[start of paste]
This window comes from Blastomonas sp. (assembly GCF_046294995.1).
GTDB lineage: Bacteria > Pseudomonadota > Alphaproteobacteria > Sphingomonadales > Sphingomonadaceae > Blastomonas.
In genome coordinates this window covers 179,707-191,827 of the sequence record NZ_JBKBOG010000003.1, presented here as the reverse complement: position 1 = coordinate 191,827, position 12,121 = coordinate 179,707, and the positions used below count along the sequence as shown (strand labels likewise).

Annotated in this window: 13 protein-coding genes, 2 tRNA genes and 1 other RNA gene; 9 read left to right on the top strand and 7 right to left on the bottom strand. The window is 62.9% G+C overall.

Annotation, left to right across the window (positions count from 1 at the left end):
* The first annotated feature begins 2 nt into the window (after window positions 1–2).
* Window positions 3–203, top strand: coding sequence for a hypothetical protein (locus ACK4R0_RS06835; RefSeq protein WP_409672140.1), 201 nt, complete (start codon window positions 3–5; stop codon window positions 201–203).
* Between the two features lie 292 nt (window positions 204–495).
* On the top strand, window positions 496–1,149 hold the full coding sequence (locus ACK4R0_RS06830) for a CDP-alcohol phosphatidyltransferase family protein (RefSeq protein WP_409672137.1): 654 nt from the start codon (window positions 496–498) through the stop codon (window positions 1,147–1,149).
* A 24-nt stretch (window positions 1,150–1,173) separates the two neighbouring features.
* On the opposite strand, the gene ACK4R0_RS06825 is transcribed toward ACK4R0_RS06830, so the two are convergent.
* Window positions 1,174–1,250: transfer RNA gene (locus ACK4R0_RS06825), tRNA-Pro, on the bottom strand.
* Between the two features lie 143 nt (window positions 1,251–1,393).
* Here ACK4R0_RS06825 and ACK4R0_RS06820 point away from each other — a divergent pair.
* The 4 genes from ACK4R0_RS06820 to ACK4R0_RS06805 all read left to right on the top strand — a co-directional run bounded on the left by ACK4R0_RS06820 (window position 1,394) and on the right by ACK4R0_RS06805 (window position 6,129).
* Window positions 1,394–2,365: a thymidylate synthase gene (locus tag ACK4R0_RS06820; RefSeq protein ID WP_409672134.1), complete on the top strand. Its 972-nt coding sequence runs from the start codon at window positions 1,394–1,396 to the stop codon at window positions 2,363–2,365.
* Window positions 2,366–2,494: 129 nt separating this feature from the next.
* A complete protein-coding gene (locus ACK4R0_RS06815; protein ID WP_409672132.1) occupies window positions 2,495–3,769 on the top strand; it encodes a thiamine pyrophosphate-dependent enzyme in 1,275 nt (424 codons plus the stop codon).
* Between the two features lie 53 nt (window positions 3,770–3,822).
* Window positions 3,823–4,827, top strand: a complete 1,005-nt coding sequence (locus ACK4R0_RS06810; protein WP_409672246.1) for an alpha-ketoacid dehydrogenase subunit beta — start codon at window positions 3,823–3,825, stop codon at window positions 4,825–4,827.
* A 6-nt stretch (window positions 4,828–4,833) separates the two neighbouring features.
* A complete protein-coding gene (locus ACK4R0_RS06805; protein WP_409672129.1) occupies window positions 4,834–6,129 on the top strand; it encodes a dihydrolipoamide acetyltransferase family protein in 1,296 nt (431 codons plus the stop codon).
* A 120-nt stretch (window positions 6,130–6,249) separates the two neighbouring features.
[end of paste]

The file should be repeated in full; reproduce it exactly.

This window comes from Blastomonas sp. (assembly GCF_046294995.1).
GTDB lineage: Bacteria > Pseudomonadota > Alphaproteobacteria > Sphingomonadales > Sphingomonadaceae > Blastomonas.
In genome coordinates this window covers 179,707-191,827 of the sequence record NZ_JBKBOG010000003.1, presented here as the reverse complement: position 1 = coordinate 191,827, position 12,121 = coordinate 179,707, and the positions used below count along the sequence as shown (strand labels likewise).

Annotated in this window: 13 protein-coding genes, 2 tRNA genes and 1 other RNA gene; 9 read left to right on the top strand and 7 right to left on the bottom strand. The window is 62.9% G+C overall.

Annotation, left to right across the window (positions count from 1 at the left end):
* The first annotated feature begins 2 nt into the window (after window positions 1–2).
* Window positions 3–203, top strand: coding sequence for a hypothetical protein (locus ACK4R0_RS06835; RefSeq protein WP_409672140.1), 201 nt, complete (start codon window positions 3–5; stop codon window positions 201–203).
* Between the two features lie 292 nt (window positions 204–495).
* On the top strand, window positions 496–1,149 hold the full coding sequence (locus ACK4R0_RS06830) for a CDP-alcohol phosphatidyltransferase family protein (RefSeq protein WP_409672137.1): 654 nt from the start codon (window positions 496–498) through the stop codon (window positions 1,147–1,149).
* A 24-nt stretch (window positions 1,150–1,173) separates the two neighbouring features.
* On the opposite strand, the gene ACK4R0_RS06825 is transcribed toward ACK4R0_RS06830, so the two are convergent.
* Window positions 1,174–1,250: transfer RNA gene (locus ACK4R0_RS06825), tRNA-Pro, on the bottom strand.
* Between the two features lie 143 nt (window positions 1,251–1,393).
* Here ACK4R0_RS06825 and ACK4R0_RS06820 point away from each other — a divergent pair.
* The 4 genes from ACK4R0_RS06820 to ACK4R0_RS06805 all read left to right on the top strand — a co-directional run bounded on the left by ACK4R0_RS06820 (window position 1,394) and on the right by ACK4R0_RS06805 (window position 6,129).
* Window positions 1,394–2,365: a thymidylate synthase gene (locus tag ACK4R0_RS06820; RefSeq protein ID WP_409672134.1), complete on the top strand. Its 972-nt coding sequence runs from the start codon at window positions 1,394–1,396 to the stop codon at window positions 2,363–2,365.
* Window positions 2,366–2,494: 129 nt separating this feature from the next.
* A complete protein-coding gene (locus ACK4R0_RS06815; protein ID WP_409672132.1) occupies window positions 2,495–3,769 on the top strand; it encodes a thiamine pyrophosphate-dependent enzyme in 1,275 nt (424 codons plus the stop codon).
* Between the two features lie 53 nt (window positions 3,770–3,822).
* Window positions 3,823–4,827, top strand: a complete 1,005-nt coding sequence (locus ACK4R0_RS06810; protein WP_409672246.1) for an alpha-ketoacid dehydrogenase subunit beta — start codon at window positions 3,823–3,825, stop codon at window positions 4,825–4,827.
* A 6-nt stretch (window positions 4,828–4,833) separates the two neighbouring features.
* A complete protein-coding gene (locus ACK4R0_RS06805; protein WP_409672129.1) occupies window positions 4,834–6,129 on the top strand; it encodes a dihydrolipoamide acetyltransferase family protein in 1,296 nt (431 codons plus the stop codon).
* A 120-nt stretch (window positions 6,130–6,249) separates the two neighbouring features.